This is the mystery of God’s Providence: Sometimes the Lord raises His faithful up to Golgotha, and sometimes because of our sins He allows the devil to act. It is said: For the time is come that judgment must begin at the house of God (1 Pet. 4:17). The power of evil manifests itself in the Church too: in Ukraine it provokes strife to undermine the unity of the Orthodox Church. This applies not only to Ukraine, but to the whole globe.

Now our joint prayer must intensify; prayer is required in our days from each of us. Are we still sleeping and resting? “They won’t lock the barn door till after the horse has bolted.” This has all been known and experienced for centuries.

As a child I was in Belarus with my grandmother during the war. In the evening our wounded soldiers in the hut quieted down, their serious wounds were bandaged and they were put to bed. At night we could see one of them standing with a candle, waving his hand, making the sign of the cross, recollecting how the elders had done it before. In the morning I saw him turning ash over in the stove—he had thrown his Communist Party card had into the flame but it passed over the burning coals; he then returned it to the fire from the back wall with a poker.

You need to train yourself to remember prayer all the time

    

Archpriest Valerian Krechetov, honorary rector of the Churches of the Protecting Veil of the Mother of God and the New Martyrs and Confessors of the Russian Church in Akulovo near Moscow:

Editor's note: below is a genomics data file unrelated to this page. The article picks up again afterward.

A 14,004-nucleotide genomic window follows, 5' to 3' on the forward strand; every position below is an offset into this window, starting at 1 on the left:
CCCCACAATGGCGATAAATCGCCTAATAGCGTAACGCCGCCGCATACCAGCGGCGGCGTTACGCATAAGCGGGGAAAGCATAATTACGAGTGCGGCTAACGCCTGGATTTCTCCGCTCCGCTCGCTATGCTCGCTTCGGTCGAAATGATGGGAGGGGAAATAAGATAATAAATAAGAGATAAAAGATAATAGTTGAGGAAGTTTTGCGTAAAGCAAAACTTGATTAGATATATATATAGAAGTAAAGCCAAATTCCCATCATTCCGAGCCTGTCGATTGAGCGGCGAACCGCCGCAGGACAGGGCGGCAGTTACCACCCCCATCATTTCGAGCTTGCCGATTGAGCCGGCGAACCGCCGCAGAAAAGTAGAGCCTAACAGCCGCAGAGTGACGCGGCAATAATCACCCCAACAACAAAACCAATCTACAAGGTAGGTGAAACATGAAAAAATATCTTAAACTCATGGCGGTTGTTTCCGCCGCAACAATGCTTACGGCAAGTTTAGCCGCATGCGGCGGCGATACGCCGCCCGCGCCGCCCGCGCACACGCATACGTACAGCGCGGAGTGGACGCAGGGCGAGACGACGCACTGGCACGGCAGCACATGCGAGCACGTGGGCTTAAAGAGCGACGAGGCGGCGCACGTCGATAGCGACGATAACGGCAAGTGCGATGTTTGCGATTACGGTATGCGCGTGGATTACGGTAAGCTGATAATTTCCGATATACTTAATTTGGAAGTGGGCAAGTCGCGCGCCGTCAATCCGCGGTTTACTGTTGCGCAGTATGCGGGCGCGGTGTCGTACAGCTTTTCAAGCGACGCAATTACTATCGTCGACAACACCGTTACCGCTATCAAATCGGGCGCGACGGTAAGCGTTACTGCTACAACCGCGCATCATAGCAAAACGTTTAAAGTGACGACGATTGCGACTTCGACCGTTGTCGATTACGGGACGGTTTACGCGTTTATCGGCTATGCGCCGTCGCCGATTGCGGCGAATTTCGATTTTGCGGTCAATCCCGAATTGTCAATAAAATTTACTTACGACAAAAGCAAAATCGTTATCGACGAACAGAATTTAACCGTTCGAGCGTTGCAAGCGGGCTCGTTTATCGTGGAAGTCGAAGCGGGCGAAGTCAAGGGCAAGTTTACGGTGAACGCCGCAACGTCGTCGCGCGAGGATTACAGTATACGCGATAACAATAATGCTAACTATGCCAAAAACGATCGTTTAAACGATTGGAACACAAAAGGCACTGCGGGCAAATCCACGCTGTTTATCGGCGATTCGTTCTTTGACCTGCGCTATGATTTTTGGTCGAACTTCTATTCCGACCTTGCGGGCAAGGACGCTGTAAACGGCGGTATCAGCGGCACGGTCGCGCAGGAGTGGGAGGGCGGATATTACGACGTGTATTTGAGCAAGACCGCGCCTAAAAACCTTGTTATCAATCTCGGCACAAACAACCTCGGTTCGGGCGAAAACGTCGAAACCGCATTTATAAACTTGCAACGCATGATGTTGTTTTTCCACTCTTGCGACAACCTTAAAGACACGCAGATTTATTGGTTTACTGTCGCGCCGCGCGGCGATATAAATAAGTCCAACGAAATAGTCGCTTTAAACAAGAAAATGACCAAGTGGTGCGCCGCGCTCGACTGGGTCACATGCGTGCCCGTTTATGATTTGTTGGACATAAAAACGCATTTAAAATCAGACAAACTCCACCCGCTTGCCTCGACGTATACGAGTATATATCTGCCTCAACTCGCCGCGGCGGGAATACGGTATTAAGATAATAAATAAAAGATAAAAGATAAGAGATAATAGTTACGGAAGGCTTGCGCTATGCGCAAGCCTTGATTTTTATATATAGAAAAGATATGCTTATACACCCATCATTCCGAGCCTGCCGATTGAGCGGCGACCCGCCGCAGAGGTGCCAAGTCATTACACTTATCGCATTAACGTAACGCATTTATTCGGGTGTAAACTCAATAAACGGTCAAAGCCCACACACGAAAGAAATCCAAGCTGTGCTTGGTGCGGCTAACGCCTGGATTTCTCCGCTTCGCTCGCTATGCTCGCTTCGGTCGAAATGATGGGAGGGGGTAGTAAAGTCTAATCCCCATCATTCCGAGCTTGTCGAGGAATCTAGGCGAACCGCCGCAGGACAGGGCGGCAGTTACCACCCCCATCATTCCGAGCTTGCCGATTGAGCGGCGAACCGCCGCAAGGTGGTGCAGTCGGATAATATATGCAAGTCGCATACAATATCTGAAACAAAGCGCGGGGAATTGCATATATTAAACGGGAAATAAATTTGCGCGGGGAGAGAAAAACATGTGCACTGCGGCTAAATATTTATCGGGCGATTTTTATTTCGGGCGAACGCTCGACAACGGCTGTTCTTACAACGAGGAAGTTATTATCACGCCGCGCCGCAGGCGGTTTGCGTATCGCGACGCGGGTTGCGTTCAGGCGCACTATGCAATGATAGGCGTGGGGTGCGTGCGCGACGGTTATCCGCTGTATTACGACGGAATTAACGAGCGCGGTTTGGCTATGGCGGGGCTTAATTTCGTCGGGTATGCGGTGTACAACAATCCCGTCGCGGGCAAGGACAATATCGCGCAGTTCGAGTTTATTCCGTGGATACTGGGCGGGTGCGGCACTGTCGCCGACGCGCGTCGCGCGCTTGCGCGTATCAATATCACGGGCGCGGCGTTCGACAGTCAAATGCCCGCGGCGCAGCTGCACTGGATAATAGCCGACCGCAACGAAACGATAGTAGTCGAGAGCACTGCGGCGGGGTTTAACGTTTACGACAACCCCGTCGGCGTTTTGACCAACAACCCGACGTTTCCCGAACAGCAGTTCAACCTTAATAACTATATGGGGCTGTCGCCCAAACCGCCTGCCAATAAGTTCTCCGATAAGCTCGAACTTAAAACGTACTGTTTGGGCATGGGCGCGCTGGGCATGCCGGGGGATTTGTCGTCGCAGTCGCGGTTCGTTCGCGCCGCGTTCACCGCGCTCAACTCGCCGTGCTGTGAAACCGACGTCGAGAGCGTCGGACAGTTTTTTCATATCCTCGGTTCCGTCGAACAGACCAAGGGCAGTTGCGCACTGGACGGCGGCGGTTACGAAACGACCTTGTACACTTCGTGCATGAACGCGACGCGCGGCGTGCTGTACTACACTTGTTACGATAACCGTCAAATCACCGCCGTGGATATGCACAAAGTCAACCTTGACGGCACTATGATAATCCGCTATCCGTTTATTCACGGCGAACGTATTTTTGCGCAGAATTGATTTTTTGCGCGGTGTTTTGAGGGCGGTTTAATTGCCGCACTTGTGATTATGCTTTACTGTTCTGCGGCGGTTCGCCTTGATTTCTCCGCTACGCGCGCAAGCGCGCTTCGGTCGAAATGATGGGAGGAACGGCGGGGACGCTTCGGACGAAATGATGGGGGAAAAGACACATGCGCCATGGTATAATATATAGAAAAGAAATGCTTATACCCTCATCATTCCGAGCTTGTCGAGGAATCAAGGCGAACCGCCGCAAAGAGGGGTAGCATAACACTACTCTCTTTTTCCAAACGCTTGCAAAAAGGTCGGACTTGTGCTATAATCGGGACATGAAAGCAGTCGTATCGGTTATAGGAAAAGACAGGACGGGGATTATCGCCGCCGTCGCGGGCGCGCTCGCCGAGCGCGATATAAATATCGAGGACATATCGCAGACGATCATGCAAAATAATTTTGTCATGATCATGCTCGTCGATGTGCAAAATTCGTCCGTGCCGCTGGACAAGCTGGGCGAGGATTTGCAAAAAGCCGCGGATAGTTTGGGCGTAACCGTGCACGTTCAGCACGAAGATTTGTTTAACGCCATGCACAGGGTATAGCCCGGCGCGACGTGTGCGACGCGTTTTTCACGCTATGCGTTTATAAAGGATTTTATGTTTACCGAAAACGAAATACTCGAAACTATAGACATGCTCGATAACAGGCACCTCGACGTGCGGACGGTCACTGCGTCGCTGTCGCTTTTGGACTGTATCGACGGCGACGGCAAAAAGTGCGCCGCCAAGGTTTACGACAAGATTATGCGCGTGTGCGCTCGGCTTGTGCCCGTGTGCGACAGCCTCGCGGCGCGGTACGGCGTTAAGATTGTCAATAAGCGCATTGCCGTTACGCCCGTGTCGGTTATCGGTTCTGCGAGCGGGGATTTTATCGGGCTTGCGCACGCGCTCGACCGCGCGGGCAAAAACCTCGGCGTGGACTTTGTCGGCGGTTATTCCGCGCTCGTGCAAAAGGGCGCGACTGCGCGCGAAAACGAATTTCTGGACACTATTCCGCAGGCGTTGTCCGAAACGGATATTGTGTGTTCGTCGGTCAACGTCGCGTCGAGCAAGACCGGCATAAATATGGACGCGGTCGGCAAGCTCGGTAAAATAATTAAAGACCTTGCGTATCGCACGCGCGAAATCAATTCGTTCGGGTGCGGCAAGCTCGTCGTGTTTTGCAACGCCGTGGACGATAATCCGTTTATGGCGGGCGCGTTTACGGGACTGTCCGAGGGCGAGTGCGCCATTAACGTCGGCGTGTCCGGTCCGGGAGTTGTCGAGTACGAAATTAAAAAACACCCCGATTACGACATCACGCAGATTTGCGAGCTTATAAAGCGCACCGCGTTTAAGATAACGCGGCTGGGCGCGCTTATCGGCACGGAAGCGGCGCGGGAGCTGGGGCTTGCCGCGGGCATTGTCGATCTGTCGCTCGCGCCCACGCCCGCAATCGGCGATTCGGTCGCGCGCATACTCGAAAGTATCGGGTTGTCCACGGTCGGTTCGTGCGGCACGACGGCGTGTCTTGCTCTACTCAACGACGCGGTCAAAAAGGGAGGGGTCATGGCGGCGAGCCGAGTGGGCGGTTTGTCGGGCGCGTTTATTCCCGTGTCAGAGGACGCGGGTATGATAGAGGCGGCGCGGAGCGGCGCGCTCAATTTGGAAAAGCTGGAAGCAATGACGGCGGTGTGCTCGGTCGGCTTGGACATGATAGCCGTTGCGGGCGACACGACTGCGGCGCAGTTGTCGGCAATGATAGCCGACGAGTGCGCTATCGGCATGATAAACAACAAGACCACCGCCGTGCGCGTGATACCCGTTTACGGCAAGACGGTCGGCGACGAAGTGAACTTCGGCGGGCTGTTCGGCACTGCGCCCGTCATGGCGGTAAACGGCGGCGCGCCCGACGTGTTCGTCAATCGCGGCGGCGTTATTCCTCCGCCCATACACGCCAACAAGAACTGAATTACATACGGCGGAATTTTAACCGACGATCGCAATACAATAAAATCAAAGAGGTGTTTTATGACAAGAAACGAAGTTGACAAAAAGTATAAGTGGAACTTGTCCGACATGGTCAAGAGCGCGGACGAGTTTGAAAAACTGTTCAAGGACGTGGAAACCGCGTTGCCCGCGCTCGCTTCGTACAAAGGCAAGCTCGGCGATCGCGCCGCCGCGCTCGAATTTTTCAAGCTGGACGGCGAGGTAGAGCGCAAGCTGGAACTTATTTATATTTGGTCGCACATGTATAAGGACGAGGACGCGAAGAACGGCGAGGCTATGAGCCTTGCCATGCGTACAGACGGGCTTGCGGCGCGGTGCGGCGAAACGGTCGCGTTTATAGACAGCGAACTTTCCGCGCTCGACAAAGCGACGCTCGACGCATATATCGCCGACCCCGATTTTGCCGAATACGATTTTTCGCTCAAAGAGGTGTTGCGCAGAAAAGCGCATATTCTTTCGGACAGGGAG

In order to learn how to pray you must pray. All you need is determination. Start with small things: always read the morning and evening prayers. We differ from the saints by our inconsistency, as New Priest-Martyr Sergei Mechev said. You miss your prayer rule once, then twice, a third time, and then you stop praying altogether—and it is difficult to start up again. The first sign of mental confusion is the unwillingness to pray.

When my father was a seminarian, an old professor asked him during an exam: “What does the Lord do with a person when He wants to draw him to Himself?” My father answered something. “What is the main point?” the examiner asked him again. My father was silent. “He sends him a heartache.” That’s when we begin to pray!

As the saying goes, a mother’s prayer will reach the bottom of the sea. One woman related the following story. Her son was a submariner. She went on a pilgrimage to the Holy Land and stayed to work there as a volunteer. One day she felt such an urge to pray that she went to the Church of the Holy Sepulcher and prayed for a long time. When she returned to the convent she heard that exactly as she had been praying, her son’s submarine had sunk to the bottom of the sea as the equipment had gone dead. The son later recalled that they all had prayed there—believers and atheists, Christians and Muslims. That was when the real praying started! As they say, he who has not swam in the sea has not prayed to God. Then suddenly the equipment started working again and the submarine went up.